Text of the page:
Most ancient writing on proportions in design seems to follow a system of ratios of integers — for example Vitruvius, on who's work da Vinci's famous illustration is based. This is the case with the Parthenon:
The Parthenon, like a statue, exemplifies a certain symmetria. Its symmetria largely depends upon the 9:4 ratio, which is present in various dimensions of the building—the length of the stylobate [the platform that forms the base of the building] to the width of the stylobate, the width of the stylobate to the height of the column and entablature [the top section between the columns and roof] together.
In all, this 4 – 6 – 9 theme pervades the entire Parthenon: in the symmetry of the architectural elements it leads to the geometric proportion 4:6 = 6:9. In the sculptural program of the temple's east front it constitutes the core of the 4 – (6 - 7) – 9 symmetric number symbolism.
Bulkens connects these proportions to Vitruvius' writing on the proportions of Doric temples, This aligns with Vitruvius's writing on architecture, which is extensive — Vitruvius's Ten Books on Architecture. A particular section is worth quoting a large chunk from:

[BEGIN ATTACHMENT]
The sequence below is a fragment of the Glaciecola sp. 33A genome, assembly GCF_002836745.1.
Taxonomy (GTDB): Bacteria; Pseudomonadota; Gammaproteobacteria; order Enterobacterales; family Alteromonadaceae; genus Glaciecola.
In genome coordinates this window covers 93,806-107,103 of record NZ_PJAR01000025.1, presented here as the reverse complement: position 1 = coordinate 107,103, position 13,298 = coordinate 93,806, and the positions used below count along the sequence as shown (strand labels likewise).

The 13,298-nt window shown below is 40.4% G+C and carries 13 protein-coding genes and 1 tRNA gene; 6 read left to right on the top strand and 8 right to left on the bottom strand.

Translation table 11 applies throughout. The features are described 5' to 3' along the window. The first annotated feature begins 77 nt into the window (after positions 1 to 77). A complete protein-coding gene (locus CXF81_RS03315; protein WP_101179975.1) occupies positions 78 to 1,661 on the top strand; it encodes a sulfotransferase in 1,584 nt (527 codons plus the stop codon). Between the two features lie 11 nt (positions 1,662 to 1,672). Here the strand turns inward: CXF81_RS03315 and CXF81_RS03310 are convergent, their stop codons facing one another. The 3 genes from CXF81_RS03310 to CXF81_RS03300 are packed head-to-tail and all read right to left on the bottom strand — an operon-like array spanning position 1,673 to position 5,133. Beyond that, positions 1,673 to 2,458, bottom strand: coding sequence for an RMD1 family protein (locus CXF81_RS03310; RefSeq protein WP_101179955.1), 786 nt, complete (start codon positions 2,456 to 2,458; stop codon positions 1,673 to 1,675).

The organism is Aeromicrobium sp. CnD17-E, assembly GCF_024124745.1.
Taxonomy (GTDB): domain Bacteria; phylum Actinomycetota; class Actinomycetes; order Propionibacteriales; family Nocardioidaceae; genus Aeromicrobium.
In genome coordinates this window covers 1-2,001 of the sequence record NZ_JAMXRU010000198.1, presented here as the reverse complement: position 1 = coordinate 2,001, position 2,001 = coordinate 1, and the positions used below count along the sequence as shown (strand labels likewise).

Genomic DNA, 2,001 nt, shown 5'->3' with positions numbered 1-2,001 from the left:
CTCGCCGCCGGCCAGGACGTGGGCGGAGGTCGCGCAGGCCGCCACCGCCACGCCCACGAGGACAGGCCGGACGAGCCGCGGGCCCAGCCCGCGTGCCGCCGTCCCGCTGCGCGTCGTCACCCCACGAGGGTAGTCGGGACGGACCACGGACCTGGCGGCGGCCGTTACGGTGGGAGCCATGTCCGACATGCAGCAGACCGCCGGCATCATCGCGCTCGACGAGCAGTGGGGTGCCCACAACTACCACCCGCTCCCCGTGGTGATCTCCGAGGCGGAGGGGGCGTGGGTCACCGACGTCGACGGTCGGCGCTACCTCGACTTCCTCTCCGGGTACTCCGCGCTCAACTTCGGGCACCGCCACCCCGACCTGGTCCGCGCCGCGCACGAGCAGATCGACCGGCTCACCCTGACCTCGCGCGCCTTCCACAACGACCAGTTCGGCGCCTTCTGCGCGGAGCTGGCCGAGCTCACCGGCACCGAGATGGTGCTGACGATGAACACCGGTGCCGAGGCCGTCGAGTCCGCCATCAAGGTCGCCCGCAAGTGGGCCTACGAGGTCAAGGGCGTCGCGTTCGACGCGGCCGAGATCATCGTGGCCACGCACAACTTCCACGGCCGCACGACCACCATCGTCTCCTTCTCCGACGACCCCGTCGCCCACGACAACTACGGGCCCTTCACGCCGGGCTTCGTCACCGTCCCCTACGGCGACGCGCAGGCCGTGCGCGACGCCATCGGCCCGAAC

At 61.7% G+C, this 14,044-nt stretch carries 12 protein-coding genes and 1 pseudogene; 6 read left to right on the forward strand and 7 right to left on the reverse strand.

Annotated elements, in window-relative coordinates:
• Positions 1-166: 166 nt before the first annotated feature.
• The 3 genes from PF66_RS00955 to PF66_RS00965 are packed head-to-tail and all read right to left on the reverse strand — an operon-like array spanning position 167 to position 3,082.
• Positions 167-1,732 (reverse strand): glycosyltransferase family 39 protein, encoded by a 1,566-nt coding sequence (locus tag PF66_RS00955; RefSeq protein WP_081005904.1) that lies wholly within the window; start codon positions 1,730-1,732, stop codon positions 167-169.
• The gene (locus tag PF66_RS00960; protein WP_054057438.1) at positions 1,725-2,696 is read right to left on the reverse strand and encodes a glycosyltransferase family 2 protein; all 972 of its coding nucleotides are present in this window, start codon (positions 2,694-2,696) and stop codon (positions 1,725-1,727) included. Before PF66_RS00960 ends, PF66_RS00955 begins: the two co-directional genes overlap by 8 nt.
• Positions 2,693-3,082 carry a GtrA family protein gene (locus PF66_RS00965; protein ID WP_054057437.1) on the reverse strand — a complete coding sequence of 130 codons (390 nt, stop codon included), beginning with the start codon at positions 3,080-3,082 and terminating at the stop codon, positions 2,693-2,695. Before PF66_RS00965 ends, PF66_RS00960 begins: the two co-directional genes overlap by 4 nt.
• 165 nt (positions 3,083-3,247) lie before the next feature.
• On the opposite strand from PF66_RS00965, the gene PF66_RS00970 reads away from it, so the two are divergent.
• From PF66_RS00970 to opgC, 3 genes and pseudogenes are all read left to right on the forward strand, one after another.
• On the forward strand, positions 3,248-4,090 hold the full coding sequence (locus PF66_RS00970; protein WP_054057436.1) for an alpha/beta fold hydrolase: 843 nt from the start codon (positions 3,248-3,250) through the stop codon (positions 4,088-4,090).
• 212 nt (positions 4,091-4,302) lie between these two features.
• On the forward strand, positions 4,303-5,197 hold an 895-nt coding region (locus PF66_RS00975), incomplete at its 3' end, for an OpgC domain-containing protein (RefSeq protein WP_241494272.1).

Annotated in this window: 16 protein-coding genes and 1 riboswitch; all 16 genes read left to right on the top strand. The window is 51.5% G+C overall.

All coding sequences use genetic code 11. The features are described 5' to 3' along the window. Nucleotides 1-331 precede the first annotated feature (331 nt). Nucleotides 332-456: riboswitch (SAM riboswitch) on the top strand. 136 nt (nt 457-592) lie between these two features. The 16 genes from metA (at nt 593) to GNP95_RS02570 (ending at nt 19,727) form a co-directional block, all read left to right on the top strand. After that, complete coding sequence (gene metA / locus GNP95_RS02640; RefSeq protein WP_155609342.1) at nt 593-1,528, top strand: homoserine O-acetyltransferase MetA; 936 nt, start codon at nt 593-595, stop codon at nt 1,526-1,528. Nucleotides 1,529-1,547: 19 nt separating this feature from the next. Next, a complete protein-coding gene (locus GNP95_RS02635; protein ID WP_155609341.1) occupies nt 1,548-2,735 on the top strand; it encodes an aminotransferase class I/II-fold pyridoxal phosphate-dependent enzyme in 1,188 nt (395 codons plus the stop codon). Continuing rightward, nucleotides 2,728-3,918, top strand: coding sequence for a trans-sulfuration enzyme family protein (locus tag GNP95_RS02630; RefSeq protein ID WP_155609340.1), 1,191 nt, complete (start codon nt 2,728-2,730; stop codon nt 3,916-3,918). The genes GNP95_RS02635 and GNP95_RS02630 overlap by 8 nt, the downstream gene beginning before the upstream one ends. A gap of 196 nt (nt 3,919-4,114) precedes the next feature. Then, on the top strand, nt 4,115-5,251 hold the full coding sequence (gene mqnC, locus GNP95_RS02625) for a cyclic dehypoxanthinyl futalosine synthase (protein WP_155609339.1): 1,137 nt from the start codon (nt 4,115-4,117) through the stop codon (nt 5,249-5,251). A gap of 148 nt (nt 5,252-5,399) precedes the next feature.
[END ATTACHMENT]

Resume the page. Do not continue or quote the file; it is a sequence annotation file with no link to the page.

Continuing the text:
- The design of a temple depends on symmetry, the principles of which must be most carefully observed by the architect. They are due to proportion, in Greek [Greek: analogia]. Proportion is a correspondence among the measures of the members of an entire work, and of the whole to a certain part selected as standard. From this result the principles of symmetry. Without symmetry and proportion there can be no principles in the design of any temple; that is, if there is no precise relation between its members, as in the case of those of a well shaped man.
- For the human body is so designed by nature that the face, from the chin to the top of the forehead and the lowest roots of the hair, is a tenth part of the whole height; the open hand from the wrist to the tip of the middle finger is just the same; the head from the chin to the crown is an eighth, and with the neck and shoulder from the top of the breast to the lowest roots of the hair is a sixth; from the middle of the breast to the summit of the crown is a fourth. If we take the height of the face itself, the distance from the bottom of the chin to the under side of the nostrils is one third of it; the nose from the under side of the nostrils to a line between the eyebrows is the same; from there to the lowest roots of the hair is also a third, comprising the forehead. The length of the foot is one sixth of the height of the body; of the forearm, one fourth; and the breadth of the breast is also one fourth. The other members, too, have their own symmetrical proportions, and it was by employing them that the famous painters and sculptors of antiquity attained to great and endless renown.